After a request proposal presented by Dickinson Police Chief Dustin Dassinger, the Dickinson City Commission unanimously approved the purchase of 35 body cameras for the Dickinson Police Department Tuesday, April 6, during its regular scheduled meeting.

In the fall of 2020, the DPD formed a Body Wearing Camera Committee composed of lieutenants, sergeants and patrol officers that tested out six different types of body cameras. After vetting through the six companies and obtaining cost estimates, the committee decided that the Axon Body 3 camera would be the best recommendation as it is the industry leader in police body cameras and the company also manufactures the DPD’s Taser X-26P’s.

With Axon Enterprise, Inc., there are flexible ownership terms, cloud storage and an advanced replacement program that replaces cameras twice within a five-year span.

Body cameras are officer issued, activated by officers and they capture the approximate representation of what an officer hears and sees. Dassinger noted that the body cameras are meant to act as a “ore-event buffer,” intended to document the scene, ensure proper officer conduct and procedures as well as enhance public transparency.

“We've been researching this for several years actually … and we felt that particularly with the political climate surrounding the law enforcement profession across the nation that the timing was right for it,” Dassinger said. “Obviously it's a tool; we still put a lot of emphasis on our initial hiring process, making sure that we hired the right candidates that can make the right decisions, have the integrity and are serving the public in the proper way. Body cameras obviously protect not only the public and the police officers but also help us when we have cases or reports of alleged policy violations or misconduct. It'll be a very nice tool to look back and review the case. There's nothing like actual video footage, as long as you see it in the entirety that document the incident.”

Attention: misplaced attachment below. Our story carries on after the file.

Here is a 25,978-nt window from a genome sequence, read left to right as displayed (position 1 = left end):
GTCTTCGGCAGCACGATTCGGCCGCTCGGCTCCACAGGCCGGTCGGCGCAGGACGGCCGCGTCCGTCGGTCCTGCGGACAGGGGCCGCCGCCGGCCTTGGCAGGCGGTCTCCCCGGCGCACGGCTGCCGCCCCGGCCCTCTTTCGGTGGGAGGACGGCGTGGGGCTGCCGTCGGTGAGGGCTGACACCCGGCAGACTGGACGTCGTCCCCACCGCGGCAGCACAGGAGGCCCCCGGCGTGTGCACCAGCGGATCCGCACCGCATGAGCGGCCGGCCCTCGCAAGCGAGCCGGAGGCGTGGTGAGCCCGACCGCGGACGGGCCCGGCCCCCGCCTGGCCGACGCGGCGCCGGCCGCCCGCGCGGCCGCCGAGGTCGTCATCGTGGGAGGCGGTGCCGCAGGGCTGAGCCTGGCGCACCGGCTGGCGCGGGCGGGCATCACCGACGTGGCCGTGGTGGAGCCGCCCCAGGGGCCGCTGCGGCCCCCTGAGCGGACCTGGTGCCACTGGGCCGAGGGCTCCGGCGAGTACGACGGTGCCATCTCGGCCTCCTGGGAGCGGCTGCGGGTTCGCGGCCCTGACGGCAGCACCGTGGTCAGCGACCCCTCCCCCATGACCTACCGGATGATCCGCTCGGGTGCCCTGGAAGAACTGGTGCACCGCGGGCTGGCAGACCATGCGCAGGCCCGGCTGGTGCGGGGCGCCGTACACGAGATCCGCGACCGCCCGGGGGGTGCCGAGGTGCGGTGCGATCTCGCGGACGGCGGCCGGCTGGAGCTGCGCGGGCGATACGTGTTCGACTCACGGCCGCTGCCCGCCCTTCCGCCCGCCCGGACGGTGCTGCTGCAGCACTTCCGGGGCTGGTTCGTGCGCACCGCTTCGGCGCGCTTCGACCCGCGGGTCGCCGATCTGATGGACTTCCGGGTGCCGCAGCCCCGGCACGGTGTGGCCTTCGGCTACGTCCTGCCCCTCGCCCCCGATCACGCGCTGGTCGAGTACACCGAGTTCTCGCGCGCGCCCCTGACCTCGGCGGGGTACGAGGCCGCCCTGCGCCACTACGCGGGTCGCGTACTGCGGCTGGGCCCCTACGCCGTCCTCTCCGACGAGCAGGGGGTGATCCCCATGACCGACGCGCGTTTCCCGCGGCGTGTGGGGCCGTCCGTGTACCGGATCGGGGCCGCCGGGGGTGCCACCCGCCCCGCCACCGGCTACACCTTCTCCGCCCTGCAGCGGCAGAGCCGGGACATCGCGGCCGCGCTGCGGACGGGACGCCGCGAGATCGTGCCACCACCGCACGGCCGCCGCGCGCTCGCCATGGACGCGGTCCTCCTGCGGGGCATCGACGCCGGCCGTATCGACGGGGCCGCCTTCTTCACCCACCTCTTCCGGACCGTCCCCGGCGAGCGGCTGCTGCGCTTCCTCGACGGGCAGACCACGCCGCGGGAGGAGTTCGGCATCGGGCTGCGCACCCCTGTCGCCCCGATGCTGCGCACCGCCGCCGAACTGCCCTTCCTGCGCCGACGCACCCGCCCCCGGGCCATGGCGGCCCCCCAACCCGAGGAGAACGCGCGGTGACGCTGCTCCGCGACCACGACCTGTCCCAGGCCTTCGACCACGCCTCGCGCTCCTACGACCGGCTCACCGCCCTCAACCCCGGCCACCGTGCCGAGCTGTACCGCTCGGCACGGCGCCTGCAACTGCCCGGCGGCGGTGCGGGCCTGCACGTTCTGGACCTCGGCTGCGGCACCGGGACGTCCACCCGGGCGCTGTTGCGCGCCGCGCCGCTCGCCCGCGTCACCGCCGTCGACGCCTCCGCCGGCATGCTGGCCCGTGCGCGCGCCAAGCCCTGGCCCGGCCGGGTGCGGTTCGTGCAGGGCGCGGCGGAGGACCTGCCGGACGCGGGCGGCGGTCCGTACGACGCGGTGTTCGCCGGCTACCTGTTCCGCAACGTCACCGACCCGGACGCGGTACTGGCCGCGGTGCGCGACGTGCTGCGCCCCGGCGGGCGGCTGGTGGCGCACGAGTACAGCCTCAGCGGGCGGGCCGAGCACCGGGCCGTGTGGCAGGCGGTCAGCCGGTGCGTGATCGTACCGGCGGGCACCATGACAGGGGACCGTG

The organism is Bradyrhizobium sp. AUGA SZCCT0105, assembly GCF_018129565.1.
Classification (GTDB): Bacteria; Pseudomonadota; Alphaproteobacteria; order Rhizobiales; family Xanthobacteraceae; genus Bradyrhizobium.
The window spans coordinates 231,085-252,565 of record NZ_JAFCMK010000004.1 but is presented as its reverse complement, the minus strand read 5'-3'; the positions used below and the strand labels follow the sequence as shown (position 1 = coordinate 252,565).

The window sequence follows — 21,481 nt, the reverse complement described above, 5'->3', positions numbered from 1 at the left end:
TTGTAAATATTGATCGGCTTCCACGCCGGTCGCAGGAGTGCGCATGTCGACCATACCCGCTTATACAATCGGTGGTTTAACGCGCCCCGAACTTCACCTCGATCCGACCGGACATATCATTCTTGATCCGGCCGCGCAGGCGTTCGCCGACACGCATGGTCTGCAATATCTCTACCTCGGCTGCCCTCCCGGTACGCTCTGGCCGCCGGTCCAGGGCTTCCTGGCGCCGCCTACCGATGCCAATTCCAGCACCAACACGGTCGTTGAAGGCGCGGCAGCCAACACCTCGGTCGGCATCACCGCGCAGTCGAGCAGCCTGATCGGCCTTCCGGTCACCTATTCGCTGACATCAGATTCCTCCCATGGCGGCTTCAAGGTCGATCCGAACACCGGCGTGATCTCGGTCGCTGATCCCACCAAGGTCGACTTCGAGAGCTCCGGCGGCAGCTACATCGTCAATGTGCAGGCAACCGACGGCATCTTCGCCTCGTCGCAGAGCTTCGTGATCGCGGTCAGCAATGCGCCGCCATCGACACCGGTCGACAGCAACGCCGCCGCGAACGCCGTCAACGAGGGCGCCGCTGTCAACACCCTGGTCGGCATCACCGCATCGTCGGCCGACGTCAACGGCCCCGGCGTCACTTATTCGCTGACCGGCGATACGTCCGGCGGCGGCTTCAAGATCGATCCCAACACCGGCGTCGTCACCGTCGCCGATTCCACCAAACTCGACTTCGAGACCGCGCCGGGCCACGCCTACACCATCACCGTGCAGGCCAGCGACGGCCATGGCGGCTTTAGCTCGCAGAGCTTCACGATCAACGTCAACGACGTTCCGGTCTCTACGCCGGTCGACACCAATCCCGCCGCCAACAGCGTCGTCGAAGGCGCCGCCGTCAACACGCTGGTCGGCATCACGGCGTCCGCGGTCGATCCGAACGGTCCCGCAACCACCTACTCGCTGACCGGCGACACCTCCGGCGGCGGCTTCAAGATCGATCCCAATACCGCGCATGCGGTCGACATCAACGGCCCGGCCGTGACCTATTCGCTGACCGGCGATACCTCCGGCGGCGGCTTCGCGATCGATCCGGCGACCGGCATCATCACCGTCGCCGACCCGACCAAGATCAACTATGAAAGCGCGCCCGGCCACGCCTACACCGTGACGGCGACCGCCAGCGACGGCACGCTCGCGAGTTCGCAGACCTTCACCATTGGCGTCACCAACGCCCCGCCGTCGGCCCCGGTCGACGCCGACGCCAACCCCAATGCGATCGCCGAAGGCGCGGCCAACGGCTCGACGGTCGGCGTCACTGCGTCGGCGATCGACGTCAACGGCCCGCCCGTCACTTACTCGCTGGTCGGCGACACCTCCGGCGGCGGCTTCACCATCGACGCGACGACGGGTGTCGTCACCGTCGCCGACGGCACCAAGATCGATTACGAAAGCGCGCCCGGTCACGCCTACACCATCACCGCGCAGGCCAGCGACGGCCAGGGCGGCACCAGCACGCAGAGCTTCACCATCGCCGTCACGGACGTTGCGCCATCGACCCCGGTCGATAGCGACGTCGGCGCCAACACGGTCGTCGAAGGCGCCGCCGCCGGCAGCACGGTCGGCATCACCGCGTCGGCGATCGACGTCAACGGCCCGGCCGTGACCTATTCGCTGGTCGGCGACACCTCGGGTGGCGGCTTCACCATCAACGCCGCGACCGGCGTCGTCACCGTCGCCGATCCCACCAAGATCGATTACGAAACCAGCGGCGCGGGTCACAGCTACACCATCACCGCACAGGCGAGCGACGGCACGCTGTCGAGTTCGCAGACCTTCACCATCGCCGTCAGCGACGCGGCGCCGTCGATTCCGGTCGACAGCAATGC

Newsletter signup for email alerts

Dassinger presented two different funding options for this proposal. Option 1 included spreading the approximate cost of $217,000 of 35 body cameras and licenses over a 5-year contract, by utilizing the funds from the CARES COVID/Law Enforcement Reimbursement fund. Option 2 was a capital option of approximately $217,000. The commission moved forward with Option 1.

Dassinger also briefed the commission on the pros and cons body cameras exhibit. Body cameras are known to assist in officer memory recollection, place juries at the scene and are known to nationally reduce officer complaints and use of force instances. Some of the cons body cameras present are considerable start-up costs, initial training time and costs, ongoing storage cost and heavy reliance and expectation to have footage for prosecution.

City Attorney Christina Wenko said at the meeting that she was in full favor of Dassinger’s request for the city to purchase body cameras for the DPD.

“Unfortunately, law enforcement is becoming so technology driven and advanced that we have to essentially go with the flow and get up to speed. Body cameras are becoming the norm in law enforcement; they’re expected,” Wenko noted, adding, “So I think it's time that we get up to speed and get this technology. Again, I fully support the chief’s request for this because it is going to happen and I think the sooner that we can get on board with this, get our officers trained, get the necessary infrastructure in place to deal with this. It’s going to be much easier to transition into that process and learn along the way rather than have it thrust on us in the event it eventually becomes required by law.”

Dassinger noted, “We have very strong support from the city commission and I think it's a thing of the times. They realize that there is pressure on public safety, law enforcement and they also see what the climate is nationally. So as a police department (and) as a police chief, we're very grateful that the city commission made the decision to move forward at this time with the purchase of body cameras.”

The DPD is hoping to finalize implementation of body cameras with personnel by Aug. 1.